The World is Not Thy Home: A Letter from Maura
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I am an earthbound creature. I don’t just mean that I am a typical human who sometimes shudders at the idea of their own mortality and is caffeine-dependent to be functional before 9 a.m. I mean I am deeply, stubbornly attached to people, houses, pets, favorite sweaters, and even the way certain landscapes look during a particular month and I tend to mourn the passing of time more than I rejoice in the beautiful new beginnings it can bring. I cling to “the way things are” so that I don’t have to think about the future and the idea of eternity which is both thrilling and terrifying by nature of being so unknown.
I am a cradle Catholic, raised by faithful parents and given all the tools I could desire to root my faith deep into the fiber of my being. As I grew up, my faith was a constant that I had few reasons to doubt or challenge. The first time I experienced ridicule for my beliefs is still fresh to me, mainly because it was so foreign to my rather sheltered childhood. The summer after my sophomore year of high-school, I took my first job on a landscaping crew, and fell in love with the weekly hours of sunshine, hard work and time spent learning about the different plants and flowers we tended. However, I was also very young, very naive and very “holier than thou” in my attitudes. Several of my older female co-workers quickly realized I did not swear, did not joke about vulgar or sexual topics and took an air of quiet disapproval when they did. Akin to a game of tug of war, they tried to coax me to engage in their conversations or speech, and I was mostly
standoffish and judgmental because I didn’t want to go against my conscience. Slowly however, I saw the desire to be liked and included could over-ride my previously solid convictions; my shaky grasp of eternity and love of temporal comfort and approval held sway on my heart. By the end of that summer, I realized that faith was a part of me in a similar way to my favorite jacket or favorite book; it was familiar and sometimes important to me, but it could be quite easily set aside when I grew embarrassed of it or it was not immediately useful or comforting to me.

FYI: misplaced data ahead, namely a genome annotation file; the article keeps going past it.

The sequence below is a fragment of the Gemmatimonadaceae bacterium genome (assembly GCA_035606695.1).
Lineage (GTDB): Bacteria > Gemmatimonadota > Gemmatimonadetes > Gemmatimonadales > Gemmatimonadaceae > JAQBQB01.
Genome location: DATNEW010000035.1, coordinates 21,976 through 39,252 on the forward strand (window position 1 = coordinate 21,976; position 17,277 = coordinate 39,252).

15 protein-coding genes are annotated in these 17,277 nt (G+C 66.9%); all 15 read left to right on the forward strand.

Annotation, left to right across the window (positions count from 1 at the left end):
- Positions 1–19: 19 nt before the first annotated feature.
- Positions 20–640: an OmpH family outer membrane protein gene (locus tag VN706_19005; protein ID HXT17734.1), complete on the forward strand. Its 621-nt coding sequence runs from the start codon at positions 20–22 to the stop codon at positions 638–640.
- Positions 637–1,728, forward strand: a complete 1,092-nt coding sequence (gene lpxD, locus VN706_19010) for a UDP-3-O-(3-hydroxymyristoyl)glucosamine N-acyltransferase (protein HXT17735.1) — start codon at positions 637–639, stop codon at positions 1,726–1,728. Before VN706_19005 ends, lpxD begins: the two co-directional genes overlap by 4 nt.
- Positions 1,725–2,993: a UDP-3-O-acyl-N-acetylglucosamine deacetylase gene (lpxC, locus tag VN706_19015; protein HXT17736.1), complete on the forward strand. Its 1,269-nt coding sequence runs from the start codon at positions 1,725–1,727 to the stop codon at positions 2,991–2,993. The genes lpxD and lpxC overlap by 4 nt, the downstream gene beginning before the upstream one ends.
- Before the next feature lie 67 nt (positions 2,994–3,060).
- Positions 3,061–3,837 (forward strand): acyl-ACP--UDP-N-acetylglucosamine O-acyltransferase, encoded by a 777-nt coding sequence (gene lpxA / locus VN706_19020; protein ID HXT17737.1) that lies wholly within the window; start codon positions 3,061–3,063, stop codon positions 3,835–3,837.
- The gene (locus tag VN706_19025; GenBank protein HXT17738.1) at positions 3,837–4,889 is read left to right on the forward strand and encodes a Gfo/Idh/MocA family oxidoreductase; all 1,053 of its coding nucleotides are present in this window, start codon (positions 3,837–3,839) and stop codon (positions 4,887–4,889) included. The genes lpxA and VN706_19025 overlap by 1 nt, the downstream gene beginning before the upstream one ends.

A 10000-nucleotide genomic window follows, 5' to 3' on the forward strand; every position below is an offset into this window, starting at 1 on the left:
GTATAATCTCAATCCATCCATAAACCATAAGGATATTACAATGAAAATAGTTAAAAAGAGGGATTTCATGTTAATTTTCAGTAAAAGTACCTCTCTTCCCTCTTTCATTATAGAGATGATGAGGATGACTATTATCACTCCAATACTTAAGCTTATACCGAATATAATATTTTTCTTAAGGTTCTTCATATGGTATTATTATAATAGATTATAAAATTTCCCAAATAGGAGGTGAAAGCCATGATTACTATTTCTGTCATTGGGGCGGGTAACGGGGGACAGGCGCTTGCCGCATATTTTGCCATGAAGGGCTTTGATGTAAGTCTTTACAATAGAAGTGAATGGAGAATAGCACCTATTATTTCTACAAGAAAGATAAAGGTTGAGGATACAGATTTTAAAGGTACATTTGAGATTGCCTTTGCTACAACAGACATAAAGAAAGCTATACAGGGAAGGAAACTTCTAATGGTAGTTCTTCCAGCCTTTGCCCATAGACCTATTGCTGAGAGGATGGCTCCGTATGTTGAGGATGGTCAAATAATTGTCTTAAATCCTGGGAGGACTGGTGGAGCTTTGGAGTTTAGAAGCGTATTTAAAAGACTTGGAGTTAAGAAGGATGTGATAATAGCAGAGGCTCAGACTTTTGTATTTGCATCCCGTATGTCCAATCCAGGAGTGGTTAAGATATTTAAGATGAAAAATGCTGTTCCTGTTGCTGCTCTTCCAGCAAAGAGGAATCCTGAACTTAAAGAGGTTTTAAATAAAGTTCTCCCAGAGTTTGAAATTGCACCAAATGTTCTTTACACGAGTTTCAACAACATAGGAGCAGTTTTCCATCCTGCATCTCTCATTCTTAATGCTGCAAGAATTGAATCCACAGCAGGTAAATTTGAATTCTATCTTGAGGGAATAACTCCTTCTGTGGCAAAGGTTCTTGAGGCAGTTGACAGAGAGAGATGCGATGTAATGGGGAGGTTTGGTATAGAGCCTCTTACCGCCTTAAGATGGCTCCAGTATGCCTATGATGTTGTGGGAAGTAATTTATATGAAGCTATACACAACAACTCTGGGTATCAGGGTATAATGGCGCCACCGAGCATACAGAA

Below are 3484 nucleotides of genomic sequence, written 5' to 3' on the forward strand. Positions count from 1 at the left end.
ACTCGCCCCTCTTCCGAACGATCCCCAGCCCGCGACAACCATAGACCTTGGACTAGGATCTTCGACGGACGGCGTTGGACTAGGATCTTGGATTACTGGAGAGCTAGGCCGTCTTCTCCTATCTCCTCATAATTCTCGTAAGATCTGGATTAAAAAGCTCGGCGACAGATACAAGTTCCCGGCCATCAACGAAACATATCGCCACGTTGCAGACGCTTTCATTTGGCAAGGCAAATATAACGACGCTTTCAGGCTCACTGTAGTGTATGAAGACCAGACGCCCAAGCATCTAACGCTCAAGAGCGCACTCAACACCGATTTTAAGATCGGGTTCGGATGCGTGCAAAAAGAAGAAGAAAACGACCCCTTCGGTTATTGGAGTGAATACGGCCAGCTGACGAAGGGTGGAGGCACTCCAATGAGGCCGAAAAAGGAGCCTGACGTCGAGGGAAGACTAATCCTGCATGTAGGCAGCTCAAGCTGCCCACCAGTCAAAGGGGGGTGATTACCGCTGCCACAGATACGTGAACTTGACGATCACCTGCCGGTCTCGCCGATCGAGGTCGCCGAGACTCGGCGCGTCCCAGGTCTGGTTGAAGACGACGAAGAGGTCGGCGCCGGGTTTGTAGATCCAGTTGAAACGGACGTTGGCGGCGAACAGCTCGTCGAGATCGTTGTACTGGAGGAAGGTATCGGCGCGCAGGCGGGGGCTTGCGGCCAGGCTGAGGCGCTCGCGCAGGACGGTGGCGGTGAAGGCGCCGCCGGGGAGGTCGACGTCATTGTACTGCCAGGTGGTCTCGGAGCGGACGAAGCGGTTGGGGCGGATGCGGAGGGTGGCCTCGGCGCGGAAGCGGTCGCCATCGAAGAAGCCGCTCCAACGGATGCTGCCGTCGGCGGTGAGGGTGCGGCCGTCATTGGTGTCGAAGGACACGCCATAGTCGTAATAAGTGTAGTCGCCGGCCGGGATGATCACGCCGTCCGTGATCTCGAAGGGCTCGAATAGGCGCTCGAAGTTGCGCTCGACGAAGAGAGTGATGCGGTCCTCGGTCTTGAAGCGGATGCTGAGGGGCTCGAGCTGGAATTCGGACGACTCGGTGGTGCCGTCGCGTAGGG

Even though that was almost ten years ago, the fight against my own apathy and worldliness still wages daily. It is not an easy road for a stubborn, earth-loving girl to try to mold her desires and fears into a faith that teaches us to say “the world is thy ship, not thy home” and “Lord, I believe, help my unbelief” to name a few. At least weekly, I find myself asking for trust, asking for peace, and sometimes just asking for perseverance when the other feelings are absent. On those days, it is important to remember that each of us has our own doubts and roadblocks when it comes to navigating the difficulties of life on earth while also preparing for life eternal. Even though I don’t foresee giving up my frequent flyer seat on the journey of conversion and repentance anytime soon, I do have a conviction that sixteen-year-old me did not have. The world can tempt us to believe that material possessions, human accolades or personal achievements are the source of fulfillment and that desiring a faith-life is boring or old-fashioned but in truth it is the biggest adventure, the sweetest challenge, the most evergreen of love stories. As Pope Benedict XVI reminded us, “The world promises you comfort, but you were not made for comfort. You were made for greatness.”
Pray for me as I will pray for you all, and may we meet in heaven (where hopefully there will still be some sort of celestial coffee?) Peace be the journey!
- Maura McKeegan
Get to know Maura
Tell us a little bit about yourself!
Hello! My name is Maura Barnes. I am 25 going on 26, a brand-new wife, part-time teacher and sales rep and aspiring editor and home-improver.
What do the first two hours of your day look like?